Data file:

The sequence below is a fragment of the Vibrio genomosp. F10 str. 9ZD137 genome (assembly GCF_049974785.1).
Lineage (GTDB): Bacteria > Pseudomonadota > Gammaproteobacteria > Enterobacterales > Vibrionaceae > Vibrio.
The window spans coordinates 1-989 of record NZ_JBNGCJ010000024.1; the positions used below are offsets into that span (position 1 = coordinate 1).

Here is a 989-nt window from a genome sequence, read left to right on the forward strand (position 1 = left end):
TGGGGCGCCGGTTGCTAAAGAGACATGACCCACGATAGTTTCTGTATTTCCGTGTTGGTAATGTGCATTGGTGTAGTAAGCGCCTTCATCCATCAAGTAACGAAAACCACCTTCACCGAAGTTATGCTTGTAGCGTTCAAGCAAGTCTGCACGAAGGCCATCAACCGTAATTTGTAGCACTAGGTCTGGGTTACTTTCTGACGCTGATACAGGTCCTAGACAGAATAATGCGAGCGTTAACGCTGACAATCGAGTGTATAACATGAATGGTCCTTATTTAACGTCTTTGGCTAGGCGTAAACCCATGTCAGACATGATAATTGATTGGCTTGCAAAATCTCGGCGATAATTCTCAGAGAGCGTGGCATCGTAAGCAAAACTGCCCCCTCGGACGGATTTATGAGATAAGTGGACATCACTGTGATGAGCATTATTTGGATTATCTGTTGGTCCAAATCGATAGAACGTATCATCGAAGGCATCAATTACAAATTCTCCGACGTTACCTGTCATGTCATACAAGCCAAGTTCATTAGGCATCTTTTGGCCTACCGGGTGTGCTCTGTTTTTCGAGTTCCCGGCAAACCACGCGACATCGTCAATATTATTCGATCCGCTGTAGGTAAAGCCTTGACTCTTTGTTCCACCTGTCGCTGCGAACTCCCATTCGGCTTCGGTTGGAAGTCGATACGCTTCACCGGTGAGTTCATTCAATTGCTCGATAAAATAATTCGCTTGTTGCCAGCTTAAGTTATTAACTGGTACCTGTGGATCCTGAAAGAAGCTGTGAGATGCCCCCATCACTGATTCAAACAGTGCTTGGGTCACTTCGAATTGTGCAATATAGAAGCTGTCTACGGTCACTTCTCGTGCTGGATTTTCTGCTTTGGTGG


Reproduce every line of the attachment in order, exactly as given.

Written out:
The sequence below is a fragment of the Vibrio genomosp. F10 str. 9ZD137 genome (assembly GCF_049974785.1).
Lineage (GTDB): Bacteria > Pseudomonadota > Gammaproteobacteria > Enterobacterales > Vibrionaceae > Vibrio.
The window spans coordinates 1-989 of record NZ_JBNGCJ010000024.1; the positions used below are offsets into that span (position 1 = coordinate 1).

Here is a 989-nt window from a genome sequence, read left to right on the forward strand (position 1 = left end):
TGGGGCGCCGGTTGCTAAAGAGACATGACCCACGATAGTTTCTGTATTTCCGTGTTGGTAATGTGCATTGGTGTAGTAAGCGCCTTCATCCATCAAGTAACGAAAACCACCTTCACCGAAGTTATGCTTGTAGCGTTCAAGCAAGTCTGCACGAAGGCCATCAACCGTAATTTGTAGCACTAGGTCTGGGTTACTTTCTGACGCTGATACAGGTCCTAGACAGAATAATGCGAGCGTTAACGCTGACAATCGAGTGTATAACATGAATGGTCCTTATTTAACGTCTTTGGCTAGGCGTAAACCCATGTCAGACATGATAATTGATTGGCTTGCAAAATCTCGGCGATAATTCTCAGAGAGCGTGGCATCGTAAGCAAAACTGCCCCCTCGGACGGATTTATGAGATAAGTGGACATCACTGTGATGAGCATTATTTGGATTATCTGTTGGTCCAAATCGATAGAACGTATCATCGAAGGCATCAATTACAAATTCTCCGACGTTACCTGTCATGTCATACAAGCCAAGTTCATTAGGCATCTTTTGGCCTACCGGGTGTGCTCTGTTTTTCGAGTTCCCGGCAAACCACGCGACATCGTCAATATTATTCGATCCGCTGTAGGTAAAGCCTTGACTCTTTGTTCCACCTGTCGCTGCGAACTCCCATTCGGCTTCGGTTGGAAGTCGATACGCTTCACCGGTGAGTTCATTCAATTGCTCGATAAAATAATTCGCTTGTTGCCAGCTTAAGTTATTAACTGGTACCTGTGGATCCTGAAAGAAGCTGTGAGATGCCCCCATCACTGATTCAAACAGTGCTTGGGTCACTTCGAATTGTGCAATATAGAAGCTGTCTACGGTCACTTCTCGTGCTGGATTTTCTGCTTTGGTGG